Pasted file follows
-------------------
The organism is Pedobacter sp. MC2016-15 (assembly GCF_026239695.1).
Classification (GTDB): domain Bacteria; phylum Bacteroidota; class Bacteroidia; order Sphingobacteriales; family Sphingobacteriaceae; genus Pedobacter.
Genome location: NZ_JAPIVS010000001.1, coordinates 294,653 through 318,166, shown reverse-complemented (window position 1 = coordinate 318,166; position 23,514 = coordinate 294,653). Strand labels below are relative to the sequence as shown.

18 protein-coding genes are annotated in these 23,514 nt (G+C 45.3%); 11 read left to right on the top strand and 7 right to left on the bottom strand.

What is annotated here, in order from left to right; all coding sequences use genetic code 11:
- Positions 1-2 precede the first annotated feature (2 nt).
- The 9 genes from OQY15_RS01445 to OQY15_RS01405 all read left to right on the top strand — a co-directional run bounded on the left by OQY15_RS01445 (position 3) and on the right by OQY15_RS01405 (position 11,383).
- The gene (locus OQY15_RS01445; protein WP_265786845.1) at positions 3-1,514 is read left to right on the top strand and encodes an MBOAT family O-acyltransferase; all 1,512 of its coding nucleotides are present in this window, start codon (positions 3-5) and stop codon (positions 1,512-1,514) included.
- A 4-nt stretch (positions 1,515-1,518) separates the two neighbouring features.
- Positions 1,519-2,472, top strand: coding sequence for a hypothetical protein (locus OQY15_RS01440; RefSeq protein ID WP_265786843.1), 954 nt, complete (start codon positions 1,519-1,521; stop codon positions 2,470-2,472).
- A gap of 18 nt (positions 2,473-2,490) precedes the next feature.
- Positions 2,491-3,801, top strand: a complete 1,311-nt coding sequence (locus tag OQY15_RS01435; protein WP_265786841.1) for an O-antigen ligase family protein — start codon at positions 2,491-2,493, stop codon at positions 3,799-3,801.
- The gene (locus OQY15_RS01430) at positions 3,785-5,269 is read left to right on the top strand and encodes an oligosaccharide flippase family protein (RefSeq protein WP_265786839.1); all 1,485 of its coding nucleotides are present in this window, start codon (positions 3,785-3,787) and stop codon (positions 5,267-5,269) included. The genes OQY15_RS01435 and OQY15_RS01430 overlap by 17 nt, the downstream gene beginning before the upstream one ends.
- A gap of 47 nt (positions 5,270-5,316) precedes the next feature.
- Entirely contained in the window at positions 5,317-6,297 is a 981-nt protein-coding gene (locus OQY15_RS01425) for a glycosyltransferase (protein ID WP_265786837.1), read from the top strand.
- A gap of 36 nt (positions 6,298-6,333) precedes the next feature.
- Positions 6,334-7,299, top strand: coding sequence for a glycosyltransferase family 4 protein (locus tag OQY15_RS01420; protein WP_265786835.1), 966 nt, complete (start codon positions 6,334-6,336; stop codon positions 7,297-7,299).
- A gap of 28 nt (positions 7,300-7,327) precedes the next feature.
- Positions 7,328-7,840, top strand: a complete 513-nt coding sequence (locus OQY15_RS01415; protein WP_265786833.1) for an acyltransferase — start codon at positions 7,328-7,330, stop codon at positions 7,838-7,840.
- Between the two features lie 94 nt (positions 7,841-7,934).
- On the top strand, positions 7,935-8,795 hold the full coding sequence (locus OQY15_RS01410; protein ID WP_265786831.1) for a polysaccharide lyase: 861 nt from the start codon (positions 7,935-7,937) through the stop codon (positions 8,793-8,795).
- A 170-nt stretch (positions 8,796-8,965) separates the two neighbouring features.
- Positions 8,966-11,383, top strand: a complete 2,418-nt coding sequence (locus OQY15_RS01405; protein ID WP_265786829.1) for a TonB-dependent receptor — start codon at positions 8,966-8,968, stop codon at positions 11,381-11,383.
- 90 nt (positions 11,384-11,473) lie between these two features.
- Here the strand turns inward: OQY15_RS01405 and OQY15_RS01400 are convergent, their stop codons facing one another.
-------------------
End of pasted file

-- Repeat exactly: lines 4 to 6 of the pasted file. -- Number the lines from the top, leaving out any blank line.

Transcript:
18 protein-coding genes are annotated in these 23,514 nt (G+C 45.3%); 11 read left to right on the top strand and 7 right to left on the bottom strand.

What is annotated here, in order from left to right; all coding sequences use genetic code 11:
- Positions 1-2 precede the first annotated feature (2 nt).